A grass-roots campaign to have Jonathan Pollard’s life jail sentence commuted is building in the Jewish community.
The most recent manifestation of support for the former U.S. Navy analyst who passed secrets to Israel came in a full-page ad in the New York Times, signed by an unusually broad coalition of nearly 600 rabbis, which appeared Oct. 23.
The ad presented an open letter to President Bush on Pollard’s behalf.
Campaign insiders say there is little likelihood the president will make a decision on clemency before next week’s election.
Democratic presidential candidate Bill Clinton has promised to review Pollard’s case if he takes office.
And Pollard supporters note that, traditionally, defeated presidents use their lame-duck periods to issue commutations and pardons.
Even before the Supreme Court recently turned down Pollard’s appeal for a review of his life sentence, his supporters had begun to shift the focus of their campaign from the injustice of his conviction, to the unfairness of his sentence and the harshness of his prison conditions.
The ad was sponsored by Citizens for Justice, a group working for Pollard, and Amcha – Coalition for Jewish Concerns, an organization headed by Rabbi Avi Weiss. It follows a series of resolutions in support of Pollard passed in recent months by numerous local community organizations and several national organizations, including B’nai Brith and the World Jewish Congress.
The ad called on the president to “recognize that the lifetime sentence imposed upon Jonathan Pollard is unduly harsh and grossly inconsistent with the punishment given to other Americans convicted of similar and even worse crimes.”
The co-signers asked the president for commutation of Pollard’s sentence to time served – now almost seven years – which they said was consistent with, if not longer, than typical sentences for similar offenses.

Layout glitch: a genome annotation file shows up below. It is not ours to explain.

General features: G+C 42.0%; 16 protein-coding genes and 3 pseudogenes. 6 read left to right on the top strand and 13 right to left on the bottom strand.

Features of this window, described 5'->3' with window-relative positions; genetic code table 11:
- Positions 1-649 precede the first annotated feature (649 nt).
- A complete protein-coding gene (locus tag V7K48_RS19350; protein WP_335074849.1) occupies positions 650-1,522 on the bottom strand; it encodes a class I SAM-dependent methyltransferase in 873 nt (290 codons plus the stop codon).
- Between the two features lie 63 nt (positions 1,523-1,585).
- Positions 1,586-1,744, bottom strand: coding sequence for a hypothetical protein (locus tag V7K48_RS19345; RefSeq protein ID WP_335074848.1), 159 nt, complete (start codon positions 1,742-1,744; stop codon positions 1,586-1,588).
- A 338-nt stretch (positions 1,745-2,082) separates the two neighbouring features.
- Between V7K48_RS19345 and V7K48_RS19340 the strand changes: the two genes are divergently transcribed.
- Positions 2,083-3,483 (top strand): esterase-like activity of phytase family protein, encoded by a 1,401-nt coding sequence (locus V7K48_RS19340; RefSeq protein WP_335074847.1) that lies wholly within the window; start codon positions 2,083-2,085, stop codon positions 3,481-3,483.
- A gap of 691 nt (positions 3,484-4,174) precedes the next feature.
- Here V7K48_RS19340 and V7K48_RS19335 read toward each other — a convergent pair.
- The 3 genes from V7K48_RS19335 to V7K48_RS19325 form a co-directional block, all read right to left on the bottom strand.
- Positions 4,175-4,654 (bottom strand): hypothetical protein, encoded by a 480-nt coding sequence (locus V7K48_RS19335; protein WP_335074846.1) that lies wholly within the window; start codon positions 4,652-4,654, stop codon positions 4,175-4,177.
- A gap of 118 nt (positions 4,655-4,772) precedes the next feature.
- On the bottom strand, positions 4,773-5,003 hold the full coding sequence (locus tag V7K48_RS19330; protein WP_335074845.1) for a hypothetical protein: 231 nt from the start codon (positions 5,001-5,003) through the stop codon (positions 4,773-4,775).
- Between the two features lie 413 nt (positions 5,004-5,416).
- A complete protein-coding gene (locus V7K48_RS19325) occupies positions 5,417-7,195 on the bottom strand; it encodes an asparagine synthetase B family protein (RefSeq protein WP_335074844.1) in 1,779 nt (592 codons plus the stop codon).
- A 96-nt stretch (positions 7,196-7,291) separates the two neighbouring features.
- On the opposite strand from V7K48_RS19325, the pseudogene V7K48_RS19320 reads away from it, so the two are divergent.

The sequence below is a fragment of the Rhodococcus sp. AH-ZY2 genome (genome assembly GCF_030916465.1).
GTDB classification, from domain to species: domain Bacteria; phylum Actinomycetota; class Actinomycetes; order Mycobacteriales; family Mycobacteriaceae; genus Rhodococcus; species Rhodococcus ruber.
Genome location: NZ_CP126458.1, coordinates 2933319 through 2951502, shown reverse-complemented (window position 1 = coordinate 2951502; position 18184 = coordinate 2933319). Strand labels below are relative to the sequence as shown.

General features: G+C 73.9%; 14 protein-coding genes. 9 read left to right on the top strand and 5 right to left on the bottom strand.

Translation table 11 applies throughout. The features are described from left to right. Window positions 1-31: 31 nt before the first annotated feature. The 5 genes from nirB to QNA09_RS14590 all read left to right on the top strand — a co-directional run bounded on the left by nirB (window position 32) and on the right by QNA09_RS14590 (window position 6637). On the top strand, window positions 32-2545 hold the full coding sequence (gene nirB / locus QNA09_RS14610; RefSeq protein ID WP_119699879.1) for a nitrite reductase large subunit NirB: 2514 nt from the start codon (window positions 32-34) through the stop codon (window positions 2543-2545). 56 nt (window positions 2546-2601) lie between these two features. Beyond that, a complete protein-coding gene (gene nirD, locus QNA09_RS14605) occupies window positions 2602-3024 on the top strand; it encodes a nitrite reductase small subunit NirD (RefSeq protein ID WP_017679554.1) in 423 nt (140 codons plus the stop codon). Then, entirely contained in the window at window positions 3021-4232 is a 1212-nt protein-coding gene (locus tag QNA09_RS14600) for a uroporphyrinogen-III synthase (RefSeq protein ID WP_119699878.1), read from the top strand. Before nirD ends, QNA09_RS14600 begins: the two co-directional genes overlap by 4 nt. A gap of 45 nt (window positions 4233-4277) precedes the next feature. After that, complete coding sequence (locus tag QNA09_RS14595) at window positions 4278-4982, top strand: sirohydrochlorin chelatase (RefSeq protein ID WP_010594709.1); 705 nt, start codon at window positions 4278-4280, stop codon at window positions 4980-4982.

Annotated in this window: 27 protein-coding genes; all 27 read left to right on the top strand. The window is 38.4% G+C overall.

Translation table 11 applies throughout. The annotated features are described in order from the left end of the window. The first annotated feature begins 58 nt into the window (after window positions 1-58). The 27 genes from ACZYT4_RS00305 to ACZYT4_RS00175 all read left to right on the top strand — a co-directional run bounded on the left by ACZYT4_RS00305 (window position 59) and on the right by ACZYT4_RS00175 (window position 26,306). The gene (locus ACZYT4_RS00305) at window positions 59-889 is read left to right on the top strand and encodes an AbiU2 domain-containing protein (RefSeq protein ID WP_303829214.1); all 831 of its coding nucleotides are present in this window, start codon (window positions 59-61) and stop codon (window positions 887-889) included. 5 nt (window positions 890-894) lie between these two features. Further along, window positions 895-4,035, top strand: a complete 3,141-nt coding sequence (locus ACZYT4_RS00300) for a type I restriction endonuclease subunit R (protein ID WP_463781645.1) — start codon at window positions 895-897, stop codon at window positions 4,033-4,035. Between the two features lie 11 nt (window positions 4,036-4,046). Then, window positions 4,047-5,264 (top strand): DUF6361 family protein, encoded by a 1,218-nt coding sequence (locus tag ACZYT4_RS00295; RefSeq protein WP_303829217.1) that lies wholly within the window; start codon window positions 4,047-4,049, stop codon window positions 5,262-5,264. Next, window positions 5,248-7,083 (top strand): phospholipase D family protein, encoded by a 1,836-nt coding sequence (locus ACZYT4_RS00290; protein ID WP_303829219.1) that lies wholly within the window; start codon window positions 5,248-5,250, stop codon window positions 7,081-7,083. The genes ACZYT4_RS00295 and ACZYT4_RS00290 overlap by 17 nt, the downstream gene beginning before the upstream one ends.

Prominent among the signatories were the heads of the rabbinical schools of the Orthodox, Conservative, Reform and Reconstructionist movements, and the executive directors and presidents of their four rabbinical organizations.
The rabbinical organizations, said Weiss, were instrumental in circulating the letter to their member rabbis and securing their signatures.
“It puts to rest the lie of some of the establishment Jewish organizations, that this is not a Jewish issue,” said Weiss. “This proves beyond a doubt that the grass roots views this as a Jewish issue, and believes the time has come to commute the sentence.”
Weiss said he believes Bush is aware of the ad.
But Dennis Ross, assistant to the president for policy planning, said that requests for commutation must be filed with the Justice Department, which reviews them and passes them on to the White House. To his knowledge, he said, the White House had yet to receive any such formal application.
Pollard’s lawyer and family have indicated they have plans to make such an application. But whether or not they have done so could not be confirmed at press time.